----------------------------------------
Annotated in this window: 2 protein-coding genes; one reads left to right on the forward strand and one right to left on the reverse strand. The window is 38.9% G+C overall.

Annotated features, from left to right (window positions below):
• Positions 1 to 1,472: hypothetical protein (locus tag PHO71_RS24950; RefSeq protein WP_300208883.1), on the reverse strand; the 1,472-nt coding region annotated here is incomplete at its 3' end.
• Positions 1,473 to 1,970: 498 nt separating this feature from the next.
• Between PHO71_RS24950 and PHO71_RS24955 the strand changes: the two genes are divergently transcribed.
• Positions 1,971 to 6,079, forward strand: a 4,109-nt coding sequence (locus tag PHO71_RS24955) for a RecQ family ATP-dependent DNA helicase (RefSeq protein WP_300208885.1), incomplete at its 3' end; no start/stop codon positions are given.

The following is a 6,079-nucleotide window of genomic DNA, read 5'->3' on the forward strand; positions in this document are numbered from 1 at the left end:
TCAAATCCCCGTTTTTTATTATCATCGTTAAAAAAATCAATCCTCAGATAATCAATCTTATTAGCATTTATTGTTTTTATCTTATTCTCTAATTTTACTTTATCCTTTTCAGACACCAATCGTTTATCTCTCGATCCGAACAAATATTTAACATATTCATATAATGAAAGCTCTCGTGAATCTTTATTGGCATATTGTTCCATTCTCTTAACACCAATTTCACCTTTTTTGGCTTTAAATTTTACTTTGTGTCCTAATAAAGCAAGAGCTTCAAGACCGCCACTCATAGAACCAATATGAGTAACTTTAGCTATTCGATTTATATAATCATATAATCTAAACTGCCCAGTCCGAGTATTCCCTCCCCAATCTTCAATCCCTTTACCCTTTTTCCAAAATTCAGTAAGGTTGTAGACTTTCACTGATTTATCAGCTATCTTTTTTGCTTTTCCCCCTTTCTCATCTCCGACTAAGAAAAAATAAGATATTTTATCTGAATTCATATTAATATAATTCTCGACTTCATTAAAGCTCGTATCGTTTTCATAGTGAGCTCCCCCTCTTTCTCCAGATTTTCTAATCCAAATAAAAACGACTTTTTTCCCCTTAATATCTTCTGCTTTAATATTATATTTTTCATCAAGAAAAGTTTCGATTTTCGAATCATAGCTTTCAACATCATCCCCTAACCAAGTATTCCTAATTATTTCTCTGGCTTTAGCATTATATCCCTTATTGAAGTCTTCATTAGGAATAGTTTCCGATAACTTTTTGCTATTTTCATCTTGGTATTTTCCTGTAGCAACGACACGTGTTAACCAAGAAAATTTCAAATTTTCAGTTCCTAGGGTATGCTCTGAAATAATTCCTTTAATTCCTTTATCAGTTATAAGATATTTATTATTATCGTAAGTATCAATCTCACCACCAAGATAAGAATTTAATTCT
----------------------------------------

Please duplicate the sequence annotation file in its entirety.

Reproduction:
Annotated in this window: 2 protein-coding genes; one reads left to right on the forward strand and one right to left on the reverse strand. The window is 38.9% G+C overall.

Annotated features, from left to right (window positions below):
• Positions 1 to 1,472: hypothetical protein (locus tag PHO71_RS24950; RefSeq protein WP_300208883.1), on the reverse strand; the 1,472-nt coding region annotated here is incomplete at its 3' end.
• Positions 1,473 to 1,970: 498 nt separating this feature from the next.
• Between PHO71_RS24950 and PHO71_RS24955 the strand changes: the two genes are divergently transcribed.
• Positions 1,971 to 6,079, forward strand: a 4,109-nt coding sequence (locus tag PHO71_RS24955) for a RecQ family ATP-dependent DNA helicase (RefSeq protein WP_300208885.1), incomplete at its 3' end; no start/stop codon positions are given.

The following is a 6,079-nucleotide window of genomic DNA, read 5'->3' on the forward strand; positions in this document are numbered from 1 at the left end:
TCAAATCCCCGTTTTTTATTATCATCGTTAAAAAAATCAATCCTCAGATAATCAATCTTATTAGCATTTATTGTTTTTATCTTATTCTCTAATTTTACTTTATCCTTTTCAGACACCAATCGTTTATCTCTCGATCCGAACAAATATTTAACATATTCATATAATGAAAGCTCTCGTGAATCTTTATTGGCATATTGTTCCATTCTCTTAACACCAATTTCACCTTTTTTGGCTTTAAATTTTACTTTGTGTCCTAATAAAGCAAGAGCTTCAAGACCGCCACTCATAGAACCAATATGAGTAACTTTAGCTATTCGATTTATATAATCATATAATCTAAACTGCCCAGTCCGAGTATTCCCTCCCCAATCTTCAATCCCTTTACCCTTTTTCCAAAATTCAGTAAGGTTGTAGACTTTCACTGATTTATCAGCTATCTTTTTTGCTTTTCCCCCTTTCTCATCTCCGACTAAGAAAAAATAAGATATTTTATCTGAATTCATATTAATATAATTCTCGACTTCATTAAAGCTCGTATCGTTTTCATAGTGAGCTCCCCCTCTTTCTCCAGATTTTCTAATCCAAATAAAAACGACTTTTTTCCCCTTAATATCTTCTGCTTTAATATTATATTTTTCATCAAGAAAAGTTTCGATTTTCGAATCATAGCTTTCAACATCATCCCCTAACCAAGTATTCCTAATTATTTCTCTGGCTTTAGCATTATATCCCTTATTGAAGTCTTCATTAGGAATAGTTTCCGATAACTTTTTGCTATTTTCATCTTGGTATTTTCCTGTAGCAACGACACGTGTTAACCAAGAAAATTTCAAATTTTCAGTTCCTAGGGTATGCTCTGAAATAATTCCTTTAATTCCTTTATCAGTTATAAGATATTTATTATTATCGTAAGTATCAATCTCACCACCAAGATAAGAATTTAATTCT